Treviso, Italy, based two piece Kill Your Boyfriend are back with a phrenetic new album, Voodoo. The fourth from the duo is out now via Sister 9 Recordings (Europe), Little Cloud Records (North America) and Shyrec (Itay).
The new LP follows Killadelica, where Kill Your Boyfriend had refined their debut signature sound, bridging the gap between the semi-obscure but hauntingly fascinating tradition of Veneto’s Post- Punk (Death In Venice, Evabraun, Pyramids, etc.) and contemporary Psych-Nouveau. In Voodoo, Matteo Scarpa and Antonio Angeli, explore new genres and expand the sonic borders, without losing their original intent. They replace the synth bass with a bass-guitar, adding more fluidity and weight to a renewed and punchier rhythmic section. Electronic and acoustic percussion are fuller and heavier, and the band’s new stomp-machine is a hyper-convulsive version of the saturated Rock & Roll and R&B drumming, from the cheap garage studios of 1950s indie labels.
Side A is inspired by Michael Ventura’s essay “Hear that Long Snake Moan”, which brought forward the idea that “the Voodoo rite of possession by the god became the standard of American performance in rock’n’roll” where the performers “let themselves be possessed not by any god they could name but by the spirit they felt in the music”. Each song invokes one or a set of the lost souls of the rock & roll era.
Opening with ‘The King’, it doesn’t leave much to the imagination who the inspiration is. Its infectious from it’s opening beat and doesn’t let up. Add to that the ethereal vocals which float in and out of presence, like the ghosts of those discussed and you have something powerful. Just when you think you’ve got to grips with the track, the ante is upped – the result, you’re left breathless. From here we move into ‘The Man in Black’ is a different entity, less menacing yet more intense than its predecessor. Already in Voodoo we see a different side to KYB, with the focus less on the prevailing tonation and more on the stories at the heart of the tracks, with the sound so perfectly balanced you can really dig into the heart of it all. ‘Mr Mojo’ changes track once more, with a slower tempo, barely but still, and a haunting, nocturnal energy ruminates strongly. The false end sees you thrust back into the depths and the music is so consuming you wonder if things will ever be the same again.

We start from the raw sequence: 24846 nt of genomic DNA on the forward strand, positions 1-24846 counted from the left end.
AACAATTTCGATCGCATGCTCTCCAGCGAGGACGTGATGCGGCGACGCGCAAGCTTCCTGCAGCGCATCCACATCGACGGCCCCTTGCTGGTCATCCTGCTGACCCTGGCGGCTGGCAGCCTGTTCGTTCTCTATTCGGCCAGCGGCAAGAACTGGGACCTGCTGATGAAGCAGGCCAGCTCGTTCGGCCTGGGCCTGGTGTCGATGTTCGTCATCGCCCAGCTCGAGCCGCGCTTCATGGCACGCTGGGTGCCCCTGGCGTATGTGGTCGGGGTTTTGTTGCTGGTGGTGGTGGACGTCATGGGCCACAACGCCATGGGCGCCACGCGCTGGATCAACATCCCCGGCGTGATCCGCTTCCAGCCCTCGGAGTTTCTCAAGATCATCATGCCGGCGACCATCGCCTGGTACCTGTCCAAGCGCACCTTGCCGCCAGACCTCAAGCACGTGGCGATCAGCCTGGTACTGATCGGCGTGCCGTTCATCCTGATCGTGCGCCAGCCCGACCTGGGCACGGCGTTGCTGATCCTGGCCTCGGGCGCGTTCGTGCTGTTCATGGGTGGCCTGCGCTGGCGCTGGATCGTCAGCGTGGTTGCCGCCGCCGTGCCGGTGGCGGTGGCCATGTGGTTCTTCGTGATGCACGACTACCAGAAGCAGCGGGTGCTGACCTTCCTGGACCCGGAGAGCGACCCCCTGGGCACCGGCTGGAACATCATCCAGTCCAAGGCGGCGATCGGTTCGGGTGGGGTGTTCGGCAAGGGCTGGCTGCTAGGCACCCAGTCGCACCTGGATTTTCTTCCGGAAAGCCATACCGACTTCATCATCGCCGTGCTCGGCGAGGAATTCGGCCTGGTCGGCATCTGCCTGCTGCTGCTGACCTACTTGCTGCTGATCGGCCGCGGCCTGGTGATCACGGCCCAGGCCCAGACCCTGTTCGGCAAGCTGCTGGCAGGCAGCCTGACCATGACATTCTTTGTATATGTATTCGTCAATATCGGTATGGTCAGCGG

‘Buster’ starts as we have come to know and love, yet turns into something different, devilish and distorted, with eerie organ notes which chime through the very fibre of your being. The clock like, metronomic effect lulls you into a trance, showing not only do the understand sound in a way most mere mortals can only aspire too, they utilise more than just a touch of magic. ‘The Day The Music Died’ refers to the infamous 3rd February 1959, which saw the tragic lose of Buddy Holly, Ritchie Valens and J.P. Richardson, earning it its dark epithet. The song is suitably dark and mysterious, with lashings of reverb and distortion which are different from their usual style.
Side B descends deeper into the magic swamps of Creole magic, with music taking on a much more liturgical function, conjuring shamanic possessions via extra layers of tribal percussion. The band explain “we see it as a one long ritualistic descent into a psychedelic underworld made of echoing voices, claustrophobic spaces populated by lost souls, enchanters and witchdoctors”. ‘Papa Legba/Voodoo’ clocks in at over 14 minutes and is the type of track that has to be experienced, nothing I write here can attempt to do it justice, it is simply exceptional. My advice – volume up!
Kill Your Boyfriend dived deep for the themes they explored, and whether its for you or not, one thing is for sure, those whose inspiration has led to such an offering, would be proud. Was a soul or two sold to the Voodoo Gods? We shall never know…
Buy the European version here